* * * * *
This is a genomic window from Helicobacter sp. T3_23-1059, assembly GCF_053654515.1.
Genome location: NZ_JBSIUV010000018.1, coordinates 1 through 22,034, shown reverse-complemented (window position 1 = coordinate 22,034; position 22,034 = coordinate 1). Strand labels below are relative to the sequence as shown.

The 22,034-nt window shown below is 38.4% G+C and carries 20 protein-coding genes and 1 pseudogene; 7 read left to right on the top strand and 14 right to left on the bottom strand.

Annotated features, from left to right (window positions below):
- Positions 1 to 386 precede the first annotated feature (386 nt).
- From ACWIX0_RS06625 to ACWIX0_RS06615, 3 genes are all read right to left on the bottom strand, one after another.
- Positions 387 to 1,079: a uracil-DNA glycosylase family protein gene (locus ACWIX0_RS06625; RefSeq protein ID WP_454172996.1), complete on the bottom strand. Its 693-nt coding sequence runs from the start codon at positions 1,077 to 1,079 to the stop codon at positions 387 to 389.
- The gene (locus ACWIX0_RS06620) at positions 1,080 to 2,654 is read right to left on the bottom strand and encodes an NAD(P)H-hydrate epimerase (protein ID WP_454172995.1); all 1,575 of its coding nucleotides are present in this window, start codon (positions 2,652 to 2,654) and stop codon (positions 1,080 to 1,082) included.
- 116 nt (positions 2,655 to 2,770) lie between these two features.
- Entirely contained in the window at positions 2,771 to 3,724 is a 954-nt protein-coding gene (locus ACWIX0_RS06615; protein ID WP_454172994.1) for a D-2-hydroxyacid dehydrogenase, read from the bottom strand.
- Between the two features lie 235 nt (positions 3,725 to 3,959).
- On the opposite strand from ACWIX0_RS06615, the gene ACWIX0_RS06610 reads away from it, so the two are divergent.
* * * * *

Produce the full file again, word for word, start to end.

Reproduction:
This is a genomic window from Helicobacter sp. T3_23-1059, assembly GCF_053654515.1.
Genome location: NZ_JBSIUV010000018.1, coordinates 1 through 22,034, shown reverse-complemented (window position 1 = coordinate 22,034; position 22,034 = coordinate 1). Strand labels below are relative to the sequence as shown.

The 22,034-nt window shown below is 38.4% G+C and carries 20 protein-coding genes and 1 pseudogene; 7 read left to right on the top strand and 14 right to left on the bottom strand.

Annotated features, from left to right (window positions below):
- Positions 1 to 386 precede the first annotated feature (386 nt).
- From ACWIX0_RS06625 to ACWIX0_RS06615, 3 genes are all read right to left on the bottom strand, one after another.
- Positions 387 to 1,079: a uracil-DNA glycosylase family protein gene (locus ACWIX0_RS06625; RefSeq protein ID WP_454172996.1), complete on the bottom strand. Its 693-nt coding sequence runs from the start codon at positions 1,077 to 1,079 to the stop codon at positions 387 to 389.
- The gene (locus ACWIX0_RS06620) at positions 1,080 to 2,654 is read right to left on the bottom strand and encodes an NAD(P)H-hydrate epimerase (protein ID WP_454172995.1); all 1,575 of its coding nucleotides are present in this window, start codon (positions 2,652 to 2,654) and stop codon (positions 1,080 to 1,082) included.
- 116 nt (positions 2,655 to 2,770) lie between these two features.
- Entirely contained in the window at positions 2,771 to 3,724 is a 954-nt protein-coding gene (locus ACWIX0_RS06615; protein ID WP_454172994.1) for a D-2-hydroxyacid dehydrogenase, read from the bottom strand.
- Between the two features lie 235 nt (positions 3,725 to 3,959).
- On the opposite strand from ACWIX0_RS06615, the gene ACWIX0_RS06610 reads away from it, so the two are divergent.